Daniel Everett BROOKS, Appellant v. The STATE of Texas, Appellee.
Nos. 07–11–00353–CR, 07–11–0354–CR.
-- September 18, 2012
John Bennett for Daniel Everett Brooks.Jim English for The State of Texas.
Appellant, Daniel Everett Brooks, appeals his convictions for felony assault1 in trial court number CR–11H–099, appellate cause No. 07–11–00353–CR. Appellant also appeals his conviction for sexual assault2 in Count I of trial court number CR–11H–100 and aggravated sexual assault3 in Count II of trial court number CR–11H–100, appellate cause No. 07–11–00354–CR. After hearing the evidence regarding punishment, the jury assessed appellant's punishment at ten years for the felony assault, twenty years for the sexual assault, and fifty years for the aggravated sexual assault. Appellant has perfected his appeal and by six issues contends that 1) the judgment of conviction for aggravated sexual assault is void, 2) appellant's right to a jury trial on the charge of sexual assault was violated, 3) appellant suffered egregious harm when the trial court's charge to the jury was for the offense of aggravated sexual assault, 4) appellant suffered egregious harm because the jury charge permitted a guilty verdict on an invalid theory of guilt, 5) the judgment in No. 07–11–00354–CR allowed an improper cumulating of the fines assessed, and 6) the evidence was insufficient to support the order for appellant to pay the fees of his court appointed attorney. We affirm the judgment as hereinafter modified.
Factual and Procedural Background
Appellant was indicted by two separate indictments that alleged he committed the offense of felony assault in No. 07–11–00353–CR and two counts of aggravated sexual assault in No. 07–11–00354–CR.4 The incident that led to the indictments occurred between 11:30 P.M. on August 14, 2010, and approximately 6:30 A.M. on August 15, 2010. The State initially indicted appellant in two indictments. One alleged the offense felony assault in original indictment CR–101–105 and two counts of aggravated sexual assault in original indictment CR–101–106, both indictments having been returned on September 22, 2010. Appellant filed a waiver of arraignment in trial court number CR–101–1065 and entered a plea of “Not Guilty” to the indictment. The waiver of arraignment in CR–101–106 signed by appellant and filed with the court stated, “[Appellant] and his attorney do hereby acknowledge awareness and understanding of the charge(s) against [Appellant], to-wit: aggravated sexual assault.”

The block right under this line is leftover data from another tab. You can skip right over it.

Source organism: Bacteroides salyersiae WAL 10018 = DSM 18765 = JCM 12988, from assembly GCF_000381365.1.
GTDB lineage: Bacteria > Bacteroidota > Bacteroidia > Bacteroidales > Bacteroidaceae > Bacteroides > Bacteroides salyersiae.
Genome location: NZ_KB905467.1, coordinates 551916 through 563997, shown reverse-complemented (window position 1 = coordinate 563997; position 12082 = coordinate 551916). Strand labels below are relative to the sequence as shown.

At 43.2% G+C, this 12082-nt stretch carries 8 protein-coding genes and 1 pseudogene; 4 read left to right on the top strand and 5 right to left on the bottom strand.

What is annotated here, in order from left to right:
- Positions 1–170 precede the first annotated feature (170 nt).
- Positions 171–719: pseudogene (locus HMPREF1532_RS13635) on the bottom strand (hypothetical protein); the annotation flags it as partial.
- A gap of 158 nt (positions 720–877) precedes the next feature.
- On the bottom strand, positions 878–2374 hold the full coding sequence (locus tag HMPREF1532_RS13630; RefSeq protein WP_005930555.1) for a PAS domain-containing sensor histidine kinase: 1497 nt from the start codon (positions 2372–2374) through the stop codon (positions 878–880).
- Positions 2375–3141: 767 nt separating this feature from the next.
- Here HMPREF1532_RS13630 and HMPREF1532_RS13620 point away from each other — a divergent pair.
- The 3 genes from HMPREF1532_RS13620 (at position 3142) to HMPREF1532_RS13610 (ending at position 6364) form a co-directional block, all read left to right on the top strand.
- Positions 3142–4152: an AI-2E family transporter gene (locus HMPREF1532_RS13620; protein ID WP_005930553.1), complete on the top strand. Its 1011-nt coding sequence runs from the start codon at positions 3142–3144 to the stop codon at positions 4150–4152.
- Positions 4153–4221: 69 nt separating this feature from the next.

The trial court conducted pretrial hearings on February 2, 2011, and on March 10, 2011. Of import to our later discussion is the fact that, at neither hearing did appellant complain about the indictments that were then pending against him. Subsequently, on August 2, 2011, the State reindicted appellant and filed two new indictments alleging the same offenses. As pertinent to this opinion, the indictment in No. 07–11–00354–CR alleged in relevant parts:
Daniel Everett Brooks on or about the 15th day of August, 2010, did then and there intentionally or knowingly cause the penetration of the anus of R.E. by a wooden handle, without the consent of R.E., and the defendant did then and there by acts or words threaten to cause or place, R.E. in fear that death or serious bodily injury would be imminently inflicted on R.E., and said acts or words occurred in the presence of R.E.
And it is further presented in and to said Court that on the 15th day of August, 2010, the [appellant] did then and there intentionally or knowingly cause the penetration of the sexual organ of R.E. by [appellant's] sexual organ, without the consent of R.E., and the [appellant] did then and there by acts or words threaten to cause or place, R.E. in fear that death or serious bodily injury would be imminently inflicted on R.E., and said acts or words occurred in the presence of R.E.
The caption on the indictment at issue states that the offenses in Count I and Count II of the indictment are aggravated sexual assault. At a pretrial hearing on August 11, 2011, at the State's request and with appellant's agreement, the trial court carried forward all of the previously entered orders on the motions filed in the original cause numbers. The case then commenced to trial on August 15, 2011.
During voir dire, both the State and appellant discussed the nature of the case. The record reveals that the prospective jury was told that the charges against appellant were two counts of aggravated sexual assault and a separate indictment for felony assault. Appellant's trial counsel went into some detail regarding the first count of aggravated sexual assault. After the jury was selected and appellant had entered a plea of “Not guilty” to the indictments, the State presented its opening statement. In this opening statement, the State again outlined the evidence it intended to present to prove appellant guilty of two counts of aggravated sexual assault. During appellant's opening statement, trial counsel presented a theory that what occurred was consensual. At no time did appellant's trial counsel object that the indictment only charged appellant with the offense of sexual assault.